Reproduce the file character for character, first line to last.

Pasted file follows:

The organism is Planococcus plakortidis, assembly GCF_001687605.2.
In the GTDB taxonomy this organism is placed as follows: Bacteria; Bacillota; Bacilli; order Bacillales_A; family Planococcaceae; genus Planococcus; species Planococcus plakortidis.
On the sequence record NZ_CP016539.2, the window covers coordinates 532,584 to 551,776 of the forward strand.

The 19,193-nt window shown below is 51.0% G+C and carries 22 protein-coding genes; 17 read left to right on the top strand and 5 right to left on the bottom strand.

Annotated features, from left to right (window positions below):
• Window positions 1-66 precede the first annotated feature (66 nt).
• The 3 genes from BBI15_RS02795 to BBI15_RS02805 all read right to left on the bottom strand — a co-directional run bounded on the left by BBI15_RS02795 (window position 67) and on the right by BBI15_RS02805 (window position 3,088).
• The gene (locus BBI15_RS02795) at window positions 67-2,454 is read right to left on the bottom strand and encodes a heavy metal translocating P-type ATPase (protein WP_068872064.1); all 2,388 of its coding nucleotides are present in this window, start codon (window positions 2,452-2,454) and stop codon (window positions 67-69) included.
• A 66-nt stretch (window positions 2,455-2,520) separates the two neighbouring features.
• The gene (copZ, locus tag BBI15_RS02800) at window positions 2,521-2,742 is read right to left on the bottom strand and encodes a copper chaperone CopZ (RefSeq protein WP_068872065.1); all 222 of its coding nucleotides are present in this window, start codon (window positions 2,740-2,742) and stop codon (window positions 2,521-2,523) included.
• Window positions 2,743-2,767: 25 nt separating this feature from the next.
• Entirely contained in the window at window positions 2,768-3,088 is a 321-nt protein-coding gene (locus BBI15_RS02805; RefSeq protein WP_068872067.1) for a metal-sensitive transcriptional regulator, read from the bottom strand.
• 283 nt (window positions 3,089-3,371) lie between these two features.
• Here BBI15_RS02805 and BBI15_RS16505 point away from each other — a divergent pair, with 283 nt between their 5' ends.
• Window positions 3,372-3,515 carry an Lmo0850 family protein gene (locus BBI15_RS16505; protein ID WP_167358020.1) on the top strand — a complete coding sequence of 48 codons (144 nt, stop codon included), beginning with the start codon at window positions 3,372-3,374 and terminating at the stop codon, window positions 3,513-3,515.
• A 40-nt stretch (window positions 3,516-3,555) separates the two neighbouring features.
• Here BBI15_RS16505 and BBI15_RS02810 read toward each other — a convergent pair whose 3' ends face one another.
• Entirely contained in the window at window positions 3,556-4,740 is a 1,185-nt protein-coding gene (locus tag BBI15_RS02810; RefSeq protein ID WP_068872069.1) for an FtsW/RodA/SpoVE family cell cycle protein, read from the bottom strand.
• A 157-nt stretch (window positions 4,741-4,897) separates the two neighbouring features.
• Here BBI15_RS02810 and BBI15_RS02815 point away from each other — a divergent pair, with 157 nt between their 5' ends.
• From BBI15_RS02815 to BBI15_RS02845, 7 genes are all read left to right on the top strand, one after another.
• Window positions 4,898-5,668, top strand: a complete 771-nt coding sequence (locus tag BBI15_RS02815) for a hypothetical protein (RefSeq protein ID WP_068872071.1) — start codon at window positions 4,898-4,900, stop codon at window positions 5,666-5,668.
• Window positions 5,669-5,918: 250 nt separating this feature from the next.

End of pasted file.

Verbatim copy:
The organism is Planococcus plakortidis, assembly GCF_001687605.2.
In the GTDB taxonomy this organism is placed as follows: Bacteria; Bacillota; Bacilli; order Bacillales_A; family Planococcaceae; genus Planococcus; species Planococcus plakortidis.
On the sequence record NZ_CP016539.2, the window covers coordinates 532,584 to 551,776 of the forward strand.

The 19,193-nt window shown below is 51.0% G+C and carries 22 protein-coding genes; 17 read left to right on the top strand and 5 right to left on the bottom strand.

Annotated features, from left to right (window positions below):
• Window positions 1-66 precede the first annotated feature (66 nt).
• The 3 genes from BBI15_RS02795 to BBI15_RS02805 all read right to left on the bottom strand — a co-directional run bounded on the left by BBI15_RS02795 (window position 67) and on the right by BBI15_RS02805 (window position 3,088).
• The gene (locus BBI15_RS02795) at window positions 67-2,454 is read right to left on the bottom strand and encodes a heavy metal translocating P-type ATPase (protein WP_068872064.1); all 2,388 of its coding nucleotides are present in this window, start codon (window positions 2,452-2,454) and stop codon (window positions 67-69) included.
• A 66-nt stretch (window positions 2,455-2,520) separates the two neighbouring features.
• The gene (copZ, locus tag BBI15_RS02800) at window positions 2,521-2,742 is read right to left on the bottom strand and encodes a copper chaperone CopZ (RefSeq protein WP_068872065.1); all 222 of its coding nucleotides are present in this window, start codon (window positions 2,740-2,742) and stop codon (window positions 2,521-2,523) included.
• Window positions 2,743-2,767: 25 nt separating this feature from the next.
• Entirely contained in the window at window positions 2,768-3,088 is a 321-nt protein-coding gene (locus BBI15_RS02805; RefSeq protein WP_068872067.1) for a metal-sensitive transcriptional regulator, read from the bottom strand.
• 283 nt (window positions 3,089-3,371) lie between these two features.
• Here BBI15_RS02805 and BBI15_RS16505 point away from each other — a divergent pair, with 283 nt between their 5' ends.
• Window positions 3,372-3,515 carry an Lmo0850 family protein gene (locus BBI15_RS16505; protein ID WP_167358020.1) on the top strand — a complete coding sequence of 48 codons (144 nt, stop codon included), beginning with the start codon at window positions 3,372-3,374 and terminating at the stop codon, window positions 3,513-3,515.
• A 40-nt stretch (window positions 3,516-3,555) separates the two neighbouring features.
• Here BBI15_RS16505 and BBI15_RS02810 read toward each other — a convergent pair whose 3' ends face one another.
• Entirely contained in the window at window positions 3,556-4,740 is a 1,185-nt protein-coding gene (locus tag BBI15_RS02810; RefSeq protein ID WP_068872069.1) for an FtsW/RodA/SpoVE family cell cycle protein, read from the bottom strand.
• A 157-nt stretch (window positions 4,741-4,897) separates the two neighbouring features.
• Here BBI15_RS02810 and BBI15_RS02815 point away from each other — a divergent pair, with 157 nt between their 5' ends.
• From BBI15_RS02815 to BBI15_RS02845, 7 genes are all read left to right on the top strand, one after another.
• Window positions 4,898-5,668, top strand: a complete 771-nt coding sequence (locus tag BBI15_RS02815) for a hypothetical protein (RefSeq protein ID WP_068872071.1) — start codon at window positions 4,898-4,900, stop codon at window positions 5,666-5,668.
• Window positions 5,669-5,918: 250 nt separating this feature from the next.